One of the principal handbooks on preaching in the Puritan tradition was William Perkins’s The Arte of Prophesying (1592). In this pithy treatise of eleven brief chapters Perkins summed up his homiletical methodology in four basic rules:

The order and sum of the sacred and only method of preaching

  1. To read the text distinctly out of the canonical Scriptures.
  2. To give the sense and understanding of it being read, by the Scripture itself.
  3. To collect a few and profitable points of doctrine out of the natural sense.
  4. To apply, if we have the gift, the doctrines rightly collected to the life and manners of men in a simple plain speech.

The sum of the sum:
Preach on Christ by Christ to the praise of Christ.
Soli Deo Gloria[11]

True preaching thus requires the measured reading of Holy Scripture and its proper interpretation, followed by doctrinal exposition and pertinent application. Concerning the third step, doctrinal exposition, Perkins distinguished those texts which are freighted with doctrinal meaning (for instance, Rom. 3:9-26) from other texts where the doctrine is implied rather than expressed in an obvious manner. In the case of the former, the preacher’s task is like that of a weaver unloosing a braid; in the latter case the preacher must compare Scripture with Scripture in order to properly place a particular text within the scopus of the entire drama of redemption. Such “collections,” as Perkins called this latter exercise, are to be soundly gathered and derived from the genuine and proper meaning of the Scriptures. They are not to be forced upon the text by the fancy of the preacher. Still, it is necessary and proper to “rightly divide the Word” in this sense because the Bible is not a hodgepodge of literary texts from the ancient world but rather the perfect record of God’s dealings with humankind in creation and redemption, inspired and given definitive canonical shape by the Holy Spirit.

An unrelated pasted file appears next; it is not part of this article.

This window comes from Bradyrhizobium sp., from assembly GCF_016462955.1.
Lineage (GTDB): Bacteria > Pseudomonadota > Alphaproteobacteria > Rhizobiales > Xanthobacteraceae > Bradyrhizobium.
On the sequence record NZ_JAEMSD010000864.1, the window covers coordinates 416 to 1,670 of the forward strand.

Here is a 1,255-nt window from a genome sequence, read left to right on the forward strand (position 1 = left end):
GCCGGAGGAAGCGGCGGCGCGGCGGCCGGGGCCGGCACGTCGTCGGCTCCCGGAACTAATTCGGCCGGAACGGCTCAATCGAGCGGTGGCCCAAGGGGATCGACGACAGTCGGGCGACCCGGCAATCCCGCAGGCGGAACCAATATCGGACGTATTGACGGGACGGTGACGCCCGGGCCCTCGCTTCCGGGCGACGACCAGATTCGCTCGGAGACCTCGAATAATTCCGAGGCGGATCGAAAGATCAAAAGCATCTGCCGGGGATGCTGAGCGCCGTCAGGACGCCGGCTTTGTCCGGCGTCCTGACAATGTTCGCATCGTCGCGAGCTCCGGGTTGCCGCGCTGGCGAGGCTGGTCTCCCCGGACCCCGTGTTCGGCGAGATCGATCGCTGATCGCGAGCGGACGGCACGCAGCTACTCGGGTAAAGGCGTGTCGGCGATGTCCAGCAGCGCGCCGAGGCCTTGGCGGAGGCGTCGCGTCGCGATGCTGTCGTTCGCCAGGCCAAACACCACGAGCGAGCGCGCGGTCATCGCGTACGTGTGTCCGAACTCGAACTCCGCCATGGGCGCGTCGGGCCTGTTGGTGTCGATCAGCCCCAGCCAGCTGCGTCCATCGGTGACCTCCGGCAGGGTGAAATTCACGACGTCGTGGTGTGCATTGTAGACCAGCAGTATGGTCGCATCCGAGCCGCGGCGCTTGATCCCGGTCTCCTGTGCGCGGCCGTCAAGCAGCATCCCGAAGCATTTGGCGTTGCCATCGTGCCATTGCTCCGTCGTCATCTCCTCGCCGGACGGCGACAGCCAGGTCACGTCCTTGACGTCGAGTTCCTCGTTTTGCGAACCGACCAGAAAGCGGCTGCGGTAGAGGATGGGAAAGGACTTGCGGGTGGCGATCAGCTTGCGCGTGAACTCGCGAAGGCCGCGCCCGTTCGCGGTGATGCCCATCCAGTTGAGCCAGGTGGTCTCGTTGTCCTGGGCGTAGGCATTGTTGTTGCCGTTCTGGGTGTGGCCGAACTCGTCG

The sermon is not complete until the fourth step of application has been taken. The purpose of preaching is never merely to dispense information or to display the erudition of the preacher. Perkins was critical of sermons that were too “garnished with skill of arts, tongues and variety of reading.”[12] The sermon is not a seminar! The preacher must apply the doctrine rightly collected from the text in such a way that its spiritual impact is felt by the hearers. In order to do this effectively, the preacher must be as good an exegete of the congregation as he is of the text. He will know how to reprove the wayward, comfort the disconsolate, rebuke the obstinate, encourage the disheartened, and extend the invitation of grace to the unsaved.